How do I order replacement parts for my HVI fan?
What is a sone?
What is CFM?
How much ventilation do I need?
Can I install an exhaust fan over a tub or shower?
Can insulation go over an exhaust fan in the ceiling or attic?
Why is water dripping from my exhaust fan?
Can I exhaust into the attic?
Can a bath fan be mounted in the wall?
Do range hoods have sone ratings?
At what height should I install my range hood?
How do you clean a range hood?
How often should I change or clean the range hood filters?
Is it better for a range hood to be ducted or ductless?
What type of duct should be used in venting a range hood?
Can I replace a microwave with a range hood over the stove?
What is the difference between an ERV and an HRV?
Some HVI-Certified products are not rated for sound performance. Why is that?
Please contact the fan manufacturer for parts. HVI certifies ventilating fan performance and publishesfan performance ratings based on third-party testing, but HVI as an organization does not manufacture or sell fans, nor has any resource for locating products or parts. It is suggested to look around on the fan for any identifying marks such as model number, serial number and/or manufacturer to help in determining the correct parts for your unit. Often manufacturers post customer service contact information on their websites. Website links to HVI member manufacturers can be found here.
Also, please note that some of today's fans are much more efficient and quieter than older models, so this may be a great opportunity to update your fan. Please check the current listings in the HVI Certified Product Directory, found here.
The sone is an internationally recognized unit of loudness. Sones follow a "linear" scale, like inches. Double the sone value is double the loudness. In contrast, decibels follow a "logarithmic" scale. The sones translate laboratory decibel readings into numbers that correspond to the way people sense loudness. A fan rated at 3 sones makes half the sound of one of 6 sones. Sone ratings offer easy, quick and accurate comparisons of product loudness. In technical terms, one sone is equal in loudness to a pure tone of 1,000 cycles per second at 40 decibels above the listener's threshold of hearing. In everyday terms, one sone is equivalent to the sound of a quiet refrigerator. The lowest certifiable sone rating is currently <0.3 sone for residential ventilating products. For more information, watch HVI-Certified Ratings Explained, Part 2: Sones (Sound).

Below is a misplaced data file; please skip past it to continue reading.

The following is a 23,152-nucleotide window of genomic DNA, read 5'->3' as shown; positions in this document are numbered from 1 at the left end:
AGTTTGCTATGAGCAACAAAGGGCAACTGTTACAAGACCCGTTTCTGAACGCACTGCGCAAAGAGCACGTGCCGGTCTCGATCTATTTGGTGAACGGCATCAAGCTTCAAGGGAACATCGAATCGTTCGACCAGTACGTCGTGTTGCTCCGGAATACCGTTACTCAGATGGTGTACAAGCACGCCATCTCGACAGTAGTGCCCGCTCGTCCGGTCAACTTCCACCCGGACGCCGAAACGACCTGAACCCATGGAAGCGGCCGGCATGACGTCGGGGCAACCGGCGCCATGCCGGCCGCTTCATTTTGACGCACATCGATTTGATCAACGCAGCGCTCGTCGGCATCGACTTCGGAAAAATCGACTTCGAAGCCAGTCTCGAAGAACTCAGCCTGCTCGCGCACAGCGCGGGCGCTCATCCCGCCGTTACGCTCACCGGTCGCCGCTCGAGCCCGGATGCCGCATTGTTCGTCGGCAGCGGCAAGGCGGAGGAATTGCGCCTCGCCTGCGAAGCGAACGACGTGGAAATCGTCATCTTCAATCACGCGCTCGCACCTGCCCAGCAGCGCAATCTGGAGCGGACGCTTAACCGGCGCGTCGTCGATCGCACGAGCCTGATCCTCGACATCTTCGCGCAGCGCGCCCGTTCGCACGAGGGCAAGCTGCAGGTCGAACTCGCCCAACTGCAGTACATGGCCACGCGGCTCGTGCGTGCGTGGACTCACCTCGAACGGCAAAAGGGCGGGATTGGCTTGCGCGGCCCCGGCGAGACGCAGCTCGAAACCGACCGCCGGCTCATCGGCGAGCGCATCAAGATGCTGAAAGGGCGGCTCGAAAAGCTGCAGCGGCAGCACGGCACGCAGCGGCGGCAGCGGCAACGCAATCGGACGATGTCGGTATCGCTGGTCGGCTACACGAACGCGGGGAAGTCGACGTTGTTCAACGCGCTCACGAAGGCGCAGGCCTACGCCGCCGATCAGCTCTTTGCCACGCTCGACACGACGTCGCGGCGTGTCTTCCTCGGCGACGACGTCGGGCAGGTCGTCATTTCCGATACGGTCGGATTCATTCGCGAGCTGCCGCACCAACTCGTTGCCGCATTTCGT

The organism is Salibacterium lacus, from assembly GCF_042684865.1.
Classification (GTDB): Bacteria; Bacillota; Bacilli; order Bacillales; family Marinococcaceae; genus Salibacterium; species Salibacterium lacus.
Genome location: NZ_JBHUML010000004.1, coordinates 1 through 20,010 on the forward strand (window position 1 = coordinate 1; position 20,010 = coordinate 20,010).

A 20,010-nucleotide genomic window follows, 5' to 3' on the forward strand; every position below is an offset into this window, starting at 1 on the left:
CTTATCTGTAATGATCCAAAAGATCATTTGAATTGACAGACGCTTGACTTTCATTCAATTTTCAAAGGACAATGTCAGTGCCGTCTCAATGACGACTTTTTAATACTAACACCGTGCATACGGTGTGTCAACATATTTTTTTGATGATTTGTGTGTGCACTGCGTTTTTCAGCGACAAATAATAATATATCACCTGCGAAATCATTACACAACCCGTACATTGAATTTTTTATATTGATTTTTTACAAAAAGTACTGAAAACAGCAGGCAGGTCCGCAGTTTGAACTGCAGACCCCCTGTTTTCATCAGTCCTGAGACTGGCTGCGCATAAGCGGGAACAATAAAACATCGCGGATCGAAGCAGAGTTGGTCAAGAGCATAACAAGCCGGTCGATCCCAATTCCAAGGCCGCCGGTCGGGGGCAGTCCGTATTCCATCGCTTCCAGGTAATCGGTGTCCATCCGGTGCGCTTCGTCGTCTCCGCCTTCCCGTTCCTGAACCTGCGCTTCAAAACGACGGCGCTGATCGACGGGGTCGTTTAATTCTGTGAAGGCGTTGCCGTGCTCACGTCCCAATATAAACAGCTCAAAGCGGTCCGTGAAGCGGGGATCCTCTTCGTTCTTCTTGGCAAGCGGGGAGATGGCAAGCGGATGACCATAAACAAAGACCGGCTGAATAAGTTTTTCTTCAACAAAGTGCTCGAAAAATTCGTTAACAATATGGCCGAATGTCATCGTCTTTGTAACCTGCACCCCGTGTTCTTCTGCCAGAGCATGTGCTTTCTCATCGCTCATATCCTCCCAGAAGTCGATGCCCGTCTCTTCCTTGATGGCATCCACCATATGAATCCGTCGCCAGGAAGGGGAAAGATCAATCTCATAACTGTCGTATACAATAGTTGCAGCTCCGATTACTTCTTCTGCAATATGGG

CFM is the abbreviation of the words "cubic feet per minute" and references the volume of air that is exhausted or supplied each minute of operation. If an exhaust product like a bath fan is certified at 80 cfm, this means that every minute that the fan is operating, 80 cubic feet of air will be exhausted from the space. HVI-Certified Ratings Explained, Part 1: CFM (Airflow).
This really depends on the area that you are looking to ventilate. We provide more information on the main site that can be found here.
This question is specific to individual products. The installation instructions of the product will provide the information and can be provided by the manufacturer. If the fan is rated for installation over a tub or shower, a ground fault interrupted is also required to control the fan and prevent electric shock.
Yes, as long as the product is listed by a safety agency to UL standard 507. For fan/light combination units, UL requires 8.5 inches of insulation on all sides (including top) of the product. Insulation shall be of the loose fill type and should have a thermal resistance per inch between 3.75-3.85 R (declared by the manufacturer) when conditioned to a density of 32.04 - 40.05 kg/m3. This scenario is equivalent to an approximate R value of R32. R40 is the max for Canadian installations. For a fan without light, there is no insulation limitation for fan in Canada where the max value is R40.
If there is water dripping from your exhaust fan, there could be several reasons. The most common reason is because uninsulated duct is used and it is traveling through unconditioned space. When fan is exhausting warm, humid air through a cold attic or exhausting cool, humid air through a hot attic, condensation can form in the duct work. Replacement of the duct with an insulated type should correct the problem. The other possibility is wind-driven rain through a faulty roof or wall jack. Rain can be blown in through the duct and then the water can follow the duct down to the fan.
No, you cannot exhaust directly into the attic as this practice is prohibited in building codes.